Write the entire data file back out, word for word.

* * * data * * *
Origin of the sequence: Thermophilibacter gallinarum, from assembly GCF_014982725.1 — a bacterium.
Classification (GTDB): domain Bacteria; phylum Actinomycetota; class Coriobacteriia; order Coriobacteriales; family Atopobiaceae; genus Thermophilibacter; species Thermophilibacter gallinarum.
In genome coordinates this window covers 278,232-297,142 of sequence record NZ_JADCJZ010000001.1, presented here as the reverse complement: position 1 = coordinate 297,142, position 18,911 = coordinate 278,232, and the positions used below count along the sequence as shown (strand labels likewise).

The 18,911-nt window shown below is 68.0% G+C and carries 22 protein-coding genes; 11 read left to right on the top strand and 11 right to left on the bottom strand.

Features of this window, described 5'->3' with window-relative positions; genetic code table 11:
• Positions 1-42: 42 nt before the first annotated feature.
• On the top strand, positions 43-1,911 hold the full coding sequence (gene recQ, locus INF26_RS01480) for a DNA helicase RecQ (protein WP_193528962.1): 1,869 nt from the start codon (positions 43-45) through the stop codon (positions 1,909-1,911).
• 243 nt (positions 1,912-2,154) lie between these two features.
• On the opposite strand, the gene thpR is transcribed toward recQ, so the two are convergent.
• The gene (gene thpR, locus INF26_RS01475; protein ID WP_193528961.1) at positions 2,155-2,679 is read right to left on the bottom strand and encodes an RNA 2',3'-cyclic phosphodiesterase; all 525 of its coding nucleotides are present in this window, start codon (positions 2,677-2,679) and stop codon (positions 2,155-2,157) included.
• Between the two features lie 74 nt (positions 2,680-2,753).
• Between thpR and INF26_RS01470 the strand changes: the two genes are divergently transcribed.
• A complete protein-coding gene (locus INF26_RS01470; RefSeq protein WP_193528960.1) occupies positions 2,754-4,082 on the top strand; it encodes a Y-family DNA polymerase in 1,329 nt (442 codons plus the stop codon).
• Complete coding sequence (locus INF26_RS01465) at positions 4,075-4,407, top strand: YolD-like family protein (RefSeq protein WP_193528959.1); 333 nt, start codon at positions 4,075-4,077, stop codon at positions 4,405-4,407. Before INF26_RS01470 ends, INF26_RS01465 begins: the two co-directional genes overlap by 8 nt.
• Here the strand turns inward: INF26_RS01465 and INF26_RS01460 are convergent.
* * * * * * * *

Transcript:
Origin of the sequence: Thermophilibacter gallinarum, from assembly GCF_014982725.1 — a bacterium.
Classification (GTDB): domain Bacteria; phylum Actinomycetota; class Coriobacteriia; order Coriobacteriales; family Atopobiaceae; genus Thermophilibacter; species Thermophilibacter gallinarum.
In genome coordinates this window covers 278,232-297,142 of sequence record NZ_JADCJZ010000001.1, presented here as the reverse complement: position 1 = coordinate 297,142, position 18,911 = coordinate 278,232, and the positions used below count along the sequence as shown (strand labels likewise).

The 18,911-nt window shown below is 68.0% G+C and carries 22 protein-coding genes; 11 read left to right on the top strand and 11 right to left on the bottom strand.

Features of this window, described 5'->3' with window-relative positions; genetic code table 11:
• Positions 1-42: 42 nt before the first annotated feature.
• On the top strand, positions 43-1,911 hold the full coding sequence (gene recQ, locus INF26_RS01480) for a DNA helicase RecQ (protein WP_193528962.1): 1,869 nt from the start codon (positions 43-45) through the stop codon (positions 1,909-1,911).
• 243 nt (positions 1,912-2,154) lie between these two features.
• On the opposite strand, the gene thpR is transcribed toward recQ, so the two are convergent.
• The gene (gene thpR, locus INF26_RS01475; protein ID WP_193528961.1) at positions 2,155-2,679 is read right to left on the bottom strand and encodes an RNA 2',3'-cyclic phosphodiesterase; all 525 of its coding nucleotides are present in this window, start codon (positions 2,677-2,679) and stop codon (positions 2,155-2,157) included.
• Between the two features lie 74 nt (positions 2,680-2,753).
• Between thpR and INF26_RS01470 the strand changes: the two genes are divergently transcribed.
• A complete protein-coding gene (locus INF26_RS01470; RefSeq protein WP_193528960.1) occupies positions 2,754-4,082 on the top strand; it encodes a Y-family DNA polymerase in 1,329 nt (442 codons plus the stop codon).
• Complete coding sequence (locus INF26_RS01465) at positions 4,075-4,407, top strand: YolD-like family protein (RefSeq protein WP_193528959.1); 333 nt, start codon at positions 4,075-4,077, stop codon at positions 4,405-4,407. Before INF26_RS01470 ends, INF26_RS01465 begins: the two co-directional genes overlap by 8 nt.
• Here the strand turns inward: INF26_RS01465 and INF26_RS01460 are convergent.